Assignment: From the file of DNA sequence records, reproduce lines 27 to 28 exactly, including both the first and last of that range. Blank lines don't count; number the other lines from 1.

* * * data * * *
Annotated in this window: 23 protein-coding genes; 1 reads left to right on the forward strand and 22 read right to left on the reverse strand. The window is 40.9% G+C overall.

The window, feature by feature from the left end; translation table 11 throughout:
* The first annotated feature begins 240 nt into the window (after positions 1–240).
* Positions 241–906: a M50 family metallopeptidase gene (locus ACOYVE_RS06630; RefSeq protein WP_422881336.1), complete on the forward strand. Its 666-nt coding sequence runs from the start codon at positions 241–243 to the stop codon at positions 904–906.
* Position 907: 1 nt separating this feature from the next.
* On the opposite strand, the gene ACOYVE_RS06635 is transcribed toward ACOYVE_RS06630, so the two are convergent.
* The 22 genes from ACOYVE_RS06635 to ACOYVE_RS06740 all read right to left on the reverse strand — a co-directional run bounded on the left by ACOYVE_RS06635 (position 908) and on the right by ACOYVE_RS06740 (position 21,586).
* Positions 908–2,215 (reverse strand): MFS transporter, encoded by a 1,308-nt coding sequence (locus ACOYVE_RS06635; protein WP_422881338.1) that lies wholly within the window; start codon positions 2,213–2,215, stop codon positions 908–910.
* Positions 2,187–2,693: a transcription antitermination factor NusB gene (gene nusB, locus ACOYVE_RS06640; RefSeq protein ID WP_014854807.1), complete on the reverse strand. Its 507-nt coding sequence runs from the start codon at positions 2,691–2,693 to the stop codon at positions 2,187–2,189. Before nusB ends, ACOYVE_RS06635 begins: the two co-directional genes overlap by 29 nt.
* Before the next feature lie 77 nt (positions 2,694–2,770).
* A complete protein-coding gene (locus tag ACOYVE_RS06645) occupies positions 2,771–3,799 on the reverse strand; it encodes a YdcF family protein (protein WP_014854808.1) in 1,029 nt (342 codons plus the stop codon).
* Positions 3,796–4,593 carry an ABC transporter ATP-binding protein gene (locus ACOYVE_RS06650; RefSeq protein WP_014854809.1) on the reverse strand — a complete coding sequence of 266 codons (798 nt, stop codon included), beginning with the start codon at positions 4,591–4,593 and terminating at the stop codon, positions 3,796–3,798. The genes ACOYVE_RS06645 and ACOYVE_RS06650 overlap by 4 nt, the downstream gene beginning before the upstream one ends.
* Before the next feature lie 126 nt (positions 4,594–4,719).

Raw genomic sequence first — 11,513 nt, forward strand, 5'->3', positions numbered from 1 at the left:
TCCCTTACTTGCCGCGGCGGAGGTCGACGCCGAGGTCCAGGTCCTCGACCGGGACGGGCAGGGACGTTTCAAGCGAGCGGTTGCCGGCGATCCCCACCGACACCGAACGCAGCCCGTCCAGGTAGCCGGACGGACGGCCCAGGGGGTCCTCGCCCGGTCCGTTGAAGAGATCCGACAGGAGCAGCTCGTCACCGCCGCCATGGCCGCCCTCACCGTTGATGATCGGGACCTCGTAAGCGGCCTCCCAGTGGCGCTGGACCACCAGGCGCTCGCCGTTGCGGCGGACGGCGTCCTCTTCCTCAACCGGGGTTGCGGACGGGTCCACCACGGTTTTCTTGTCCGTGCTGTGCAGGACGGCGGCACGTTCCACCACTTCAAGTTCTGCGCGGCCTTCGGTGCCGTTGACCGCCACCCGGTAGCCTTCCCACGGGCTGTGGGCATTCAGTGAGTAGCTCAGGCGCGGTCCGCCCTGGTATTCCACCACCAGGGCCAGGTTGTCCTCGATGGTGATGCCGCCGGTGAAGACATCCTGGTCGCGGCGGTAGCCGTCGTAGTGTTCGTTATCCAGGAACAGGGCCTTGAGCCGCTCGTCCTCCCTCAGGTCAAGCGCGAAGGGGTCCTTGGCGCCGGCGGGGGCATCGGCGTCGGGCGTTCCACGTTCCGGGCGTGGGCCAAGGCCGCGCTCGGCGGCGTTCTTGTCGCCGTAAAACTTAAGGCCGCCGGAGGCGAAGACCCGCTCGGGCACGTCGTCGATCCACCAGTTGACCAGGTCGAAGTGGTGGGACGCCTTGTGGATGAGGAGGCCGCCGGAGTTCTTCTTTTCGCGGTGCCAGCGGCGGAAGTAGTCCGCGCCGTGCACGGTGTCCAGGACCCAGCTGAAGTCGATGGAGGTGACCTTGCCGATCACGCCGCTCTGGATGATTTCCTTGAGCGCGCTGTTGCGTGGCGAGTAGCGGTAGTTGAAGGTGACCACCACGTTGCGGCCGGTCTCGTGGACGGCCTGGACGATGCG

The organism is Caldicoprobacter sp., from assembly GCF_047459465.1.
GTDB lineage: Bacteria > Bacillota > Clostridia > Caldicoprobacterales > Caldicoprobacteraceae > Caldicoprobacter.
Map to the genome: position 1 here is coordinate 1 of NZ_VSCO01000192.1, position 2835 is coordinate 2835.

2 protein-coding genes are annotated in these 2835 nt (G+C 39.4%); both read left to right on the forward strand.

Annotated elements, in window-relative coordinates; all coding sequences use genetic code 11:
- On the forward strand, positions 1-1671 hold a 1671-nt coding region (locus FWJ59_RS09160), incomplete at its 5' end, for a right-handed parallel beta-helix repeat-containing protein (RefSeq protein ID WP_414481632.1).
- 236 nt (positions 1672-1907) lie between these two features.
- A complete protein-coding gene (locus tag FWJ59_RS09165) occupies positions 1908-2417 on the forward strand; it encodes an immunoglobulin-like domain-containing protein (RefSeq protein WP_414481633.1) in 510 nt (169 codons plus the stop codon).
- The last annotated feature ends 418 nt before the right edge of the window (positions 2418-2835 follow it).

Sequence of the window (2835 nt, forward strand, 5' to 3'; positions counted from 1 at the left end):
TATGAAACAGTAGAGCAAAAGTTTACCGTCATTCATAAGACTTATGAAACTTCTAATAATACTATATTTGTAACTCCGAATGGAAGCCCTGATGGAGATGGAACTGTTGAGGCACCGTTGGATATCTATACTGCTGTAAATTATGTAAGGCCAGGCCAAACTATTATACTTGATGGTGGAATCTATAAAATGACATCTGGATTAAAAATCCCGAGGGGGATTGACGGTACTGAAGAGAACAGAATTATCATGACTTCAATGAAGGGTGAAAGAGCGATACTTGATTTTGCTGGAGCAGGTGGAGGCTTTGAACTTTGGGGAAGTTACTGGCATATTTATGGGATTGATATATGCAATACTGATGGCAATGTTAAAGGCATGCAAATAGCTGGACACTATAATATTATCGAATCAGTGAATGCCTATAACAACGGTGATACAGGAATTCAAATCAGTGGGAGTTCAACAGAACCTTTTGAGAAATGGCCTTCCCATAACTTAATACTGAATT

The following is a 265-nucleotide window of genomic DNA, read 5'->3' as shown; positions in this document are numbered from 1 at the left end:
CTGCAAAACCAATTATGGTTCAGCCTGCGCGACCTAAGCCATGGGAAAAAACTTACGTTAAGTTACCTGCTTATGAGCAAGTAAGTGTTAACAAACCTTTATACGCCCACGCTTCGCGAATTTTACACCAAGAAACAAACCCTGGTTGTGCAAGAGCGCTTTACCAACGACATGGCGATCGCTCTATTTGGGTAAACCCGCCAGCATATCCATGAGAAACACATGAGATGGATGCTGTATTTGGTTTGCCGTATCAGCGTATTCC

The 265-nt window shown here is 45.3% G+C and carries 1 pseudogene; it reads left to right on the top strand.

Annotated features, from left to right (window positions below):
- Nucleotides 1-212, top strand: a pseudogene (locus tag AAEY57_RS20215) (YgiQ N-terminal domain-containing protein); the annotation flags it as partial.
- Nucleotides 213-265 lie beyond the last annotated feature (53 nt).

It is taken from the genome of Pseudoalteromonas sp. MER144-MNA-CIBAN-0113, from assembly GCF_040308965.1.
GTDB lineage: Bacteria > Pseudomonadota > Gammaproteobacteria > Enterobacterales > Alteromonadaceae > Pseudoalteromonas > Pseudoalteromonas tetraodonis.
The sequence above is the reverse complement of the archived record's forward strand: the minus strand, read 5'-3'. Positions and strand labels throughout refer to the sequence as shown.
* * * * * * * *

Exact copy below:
The following is a 265-nucleotide window of genomic DNA, read 5'->3' as shown; positions in this document are numbered from 1 at the left end:
CTGCAAAACCAATTATGGTTCAGCCTGCGCGACCTAAGCCATGGGAAAAAACTTACGTTAAGTTACCTGCTTATGAGCAAGTAAGTGTTAACAAACCTTTATACGCCCACGCTTCGCGAATTTTACACCAAGAAACAAACCCTGGTTGTGCAAGAGCGCTTTACCAACGACATGGCGATCGCTCTATTTGGGTAAACCCGCCAGCATATCCATGAGAAACACATGAGATGGATGCTGTATTTGGTTTGCCGTATCAGCGTATTCC